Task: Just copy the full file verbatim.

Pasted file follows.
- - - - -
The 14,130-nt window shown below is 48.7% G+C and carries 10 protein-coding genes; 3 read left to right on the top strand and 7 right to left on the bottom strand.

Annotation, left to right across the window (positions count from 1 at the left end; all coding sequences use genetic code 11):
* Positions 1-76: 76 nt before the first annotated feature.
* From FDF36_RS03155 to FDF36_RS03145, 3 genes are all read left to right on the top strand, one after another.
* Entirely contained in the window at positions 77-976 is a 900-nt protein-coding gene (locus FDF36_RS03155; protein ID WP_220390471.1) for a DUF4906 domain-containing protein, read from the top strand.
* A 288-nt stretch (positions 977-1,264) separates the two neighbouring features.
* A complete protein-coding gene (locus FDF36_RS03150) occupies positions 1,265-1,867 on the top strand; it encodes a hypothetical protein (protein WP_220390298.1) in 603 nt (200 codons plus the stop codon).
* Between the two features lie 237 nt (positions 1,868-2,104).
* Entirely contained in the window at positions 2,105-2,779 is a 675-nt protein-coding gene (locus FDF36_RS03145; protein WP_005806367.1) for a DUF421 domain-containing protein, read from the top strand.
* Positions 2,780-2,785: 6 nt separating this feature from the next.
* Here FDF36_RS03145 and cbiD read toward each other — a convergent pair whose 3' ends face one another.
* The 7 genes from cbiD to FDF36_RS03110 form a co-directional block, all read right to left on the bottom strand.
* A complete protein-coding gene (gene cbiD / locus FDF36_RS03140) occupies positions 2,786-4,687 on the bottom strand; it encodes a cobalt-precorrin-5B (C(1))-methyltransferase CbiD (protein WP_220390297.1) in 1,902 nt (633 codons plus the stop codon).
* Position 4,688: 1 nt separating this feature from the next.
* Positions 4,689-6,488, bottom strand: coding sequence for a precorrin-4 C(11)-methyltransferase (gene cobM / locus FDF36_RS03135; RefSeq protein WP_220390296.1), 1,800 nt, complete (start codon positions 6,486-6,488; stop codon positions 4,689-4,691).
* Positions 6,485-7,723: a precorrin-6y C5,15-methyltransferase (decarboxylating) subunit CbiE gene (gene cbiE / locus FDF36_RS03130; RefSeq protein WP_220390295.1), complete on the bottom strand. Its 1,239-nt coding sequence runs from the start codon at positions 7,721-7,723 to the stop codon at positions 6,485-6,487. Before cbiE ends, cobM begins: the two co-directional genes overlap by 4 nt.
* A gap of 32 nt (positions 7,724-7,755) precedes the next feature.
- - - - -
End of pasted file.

The 14,130-nt window shown below is 48.7% G+C and carries 10 protein-coding genes; 3 read left to right on the top strand and 7 right to left on the bottom strand.

Annotation, left to right across the window (positions count from 1 at the left end; all coding sequences use genetic code 11):
* Positions 1-76: 76 nt before the first annotated feature.
* From FDF36_RS03155 to FDF36_RS03145, 3 genes are all read left to right on the top strand, one after another.
* Entirely contained in the window at positions 77-976 is a 900-nt protein-coding gene (locus FDF36_RS03155; protein ID WP_220390471.1) for a DUF4906 domain-containing protein, read from the top strand.
* A 288-nt stretch (positions 977-1,264) separates the two neighbouring features.
* A complete protein-coding gene (locus FDF36_RS03150) occupies positions 1,265-1,867 on the top strand; it encodes a hypothetical protein (protein WP_220390298.1) in 603 nt (200 codons plus the stop codon).
* Between the two features lie 237 nt (positions 1,868-2,104).
* Entirely contained in the window at positions 2,105-2,779 is a 675-nt protein-coding gene (locus FDF36_RS03145; protein WP_005806367.1) for a DUF421 domain-containing protein, read from the top strand.
* Positions 2,780-2,785: 6 nt separating this feature from the next.
* Here FDF36_RS03145 and cbiD read toward each other — a convergent pair whose 3' ends face one another.
* The 7 genes from cbiD to FDF36_RS03110 form a co-directional block, all read right to left on the bottom strand.
* A complete protein-coding gene (gene cbiD / locus FDF36_RS03140) occupies positions 2,786-4,687 on the bottom strand; it encodes a cobalt-precorrin-5B (C(1))-methyltransferase CbiD (protein WP_220390297.1) in 1,902 nt (633 codons plus the stop codon).
* Position 4,688: 1 nt separating this feature from the next.
* Positions 4,689-6,488, bottom strand: coding sequence for a precorrin-4 C(11)-methyltransferase (gene cobM / locus FDF36_RS03135; RefSeq protein WP_220390296.1), 1,800 nt, complete (start codon positions 6,486-6,488; stop codon positions 4,689-4,691).
* Positions 6,485-7,723: a precorrin-6y C5,15-methyltransferase (decarboxylating) subunit CbiE gene (gene cbiE / locus FDF36_RS03130; RefSeq protein WP_220390295.1), complete on the bottom strand. Its 1,239-nt coding sequence runs from the start codon at positions 7,721-7,723 to the stop codon at positions 6,485-6,487. Before cbiE ends, cobM begins: the two co-directional genes overlap by 4 nt.
* A gap of 32 nt (positions 7,724-7,755) precedes the next feature.